Innovation Investment: Human Capital and Stressful Situations
Saturday, Jan. 6, 2018 8:00 AM - 10:00 AM
- Chair: Arpit Gupta, New York University
Roadblock to Innovation: The Role of Patent Litigation in Corporate R&D
AbstractUsing a difference-in-difference design around the Supreme Court decision “eBay vs. MercExchange,” I examine how patent enforcement can affect corporate R&D. To identify the effects of the decision, I compare innovative activity across firms that were differentially exposed to patent litigation before the ruling. Across several measures, I find that the decision led to a general increase in innovation. This result confirms that the changes in enforcement induced by the ruling were successful in reducing part of the distortions caused by patent litigation. Exploring the channels, the results show that patent litigation negatively affects investment because it lowers the returns from R&D and exacerbates its financing constraints.
Bankruptcy, Team-specific Human Capital, and Innovation: Evidence From United States Inventors
AbstractThis paper studies the impact of bankruptcies on the career and productivity of inventors in the U.S. We find that when inventor teams are dissolved because of bankruptcy, inventors subsequently become less productive. When, instead, inventor teams remain intact and jointly move to a new firm, their post-bankruptcy productivity increases. Consistent with the labor market recognizing the value of team stability, we find that the probability of joint inventor reallocation post-bankruptcy is positively associated with past collaboration. Our results highlight the important role of team-specific human capital and team stability for the production of knowledge in the economy, and shed light on the microeconomic channels by which the process of “creative destruction” operates.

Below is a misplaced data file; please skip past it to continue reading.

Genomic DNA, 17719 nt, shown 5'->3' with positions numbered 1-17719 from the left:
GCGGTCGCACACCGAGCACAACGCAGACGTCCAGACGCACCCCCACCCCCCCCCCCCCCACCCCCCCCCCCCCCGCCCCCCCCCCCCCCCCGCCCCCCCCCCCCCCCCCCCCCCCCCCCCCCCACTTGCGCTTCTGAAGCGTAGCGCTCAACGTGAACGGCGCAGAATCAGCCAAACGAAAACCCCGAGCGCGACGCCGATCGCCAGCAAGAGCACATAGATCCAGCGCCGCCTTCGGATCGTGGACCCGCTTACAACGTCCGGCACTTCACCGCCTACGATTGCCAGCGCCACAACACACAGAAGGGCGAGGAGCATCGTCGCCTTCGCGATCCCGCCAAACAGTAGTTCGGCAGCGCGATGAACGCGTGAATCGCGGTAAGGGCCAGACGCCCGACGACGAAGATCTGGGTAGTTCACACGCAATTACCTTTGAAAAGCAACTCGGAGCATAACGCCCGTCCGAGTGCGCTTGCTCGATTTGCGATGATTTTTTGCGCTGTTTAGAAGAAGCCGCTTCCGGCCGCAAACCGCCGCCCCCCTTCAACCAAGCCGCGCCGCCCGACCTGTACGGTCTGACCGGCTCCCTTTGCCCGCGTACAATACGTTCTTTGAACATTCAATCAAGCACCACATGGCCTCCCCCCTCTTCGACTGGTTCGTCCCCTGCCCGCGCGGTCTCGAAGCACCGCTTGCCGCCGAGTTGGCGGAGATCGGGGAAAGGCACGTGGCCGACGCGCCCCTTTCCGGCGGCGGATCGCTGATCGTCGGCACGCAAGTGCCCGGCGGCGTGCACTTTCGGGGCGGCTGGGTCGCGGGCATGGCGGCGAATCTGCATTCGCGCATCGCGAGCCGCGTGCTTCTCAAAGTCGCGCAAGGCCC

Does Economic Insecurity Affect Employee Innovation?
AbstractOver the past several decades, economic insecurity among U.S. households has been steadily increasing. The effects of economic insecurity on consumption have been well-studied, however, little is known about whether there are broader impacts. In this paper, we study whether economic insecurity, stemming from declines in housing wealth during the 2008 financial crisis, affects the propensity of employees to pursue risky projects at work. We examine this question through the lens of technological innovation, which has long been thought to be a key driver of economic growth and productivity. Using a unique dataset that links the output of patent inventors with their housing transactions, we find that employees that experienced a negative shock to their housing wealth during the crisis pursued less risky projects relative to others in the same firm and metropolitan area. The effects are more pronounced among employees with limited outside labor market opportunities, and among employees who had little equity in their house before the crisis. Overall, these findings are consistent with a career concerns model in which negative housing wealth shocks lead to lower failure tolerance due to costly default concerns and therefore reduced risk taking within the firm.
Harvard Business School
Brigham Young University
New York University
- G3 - Corporate Finance and Governance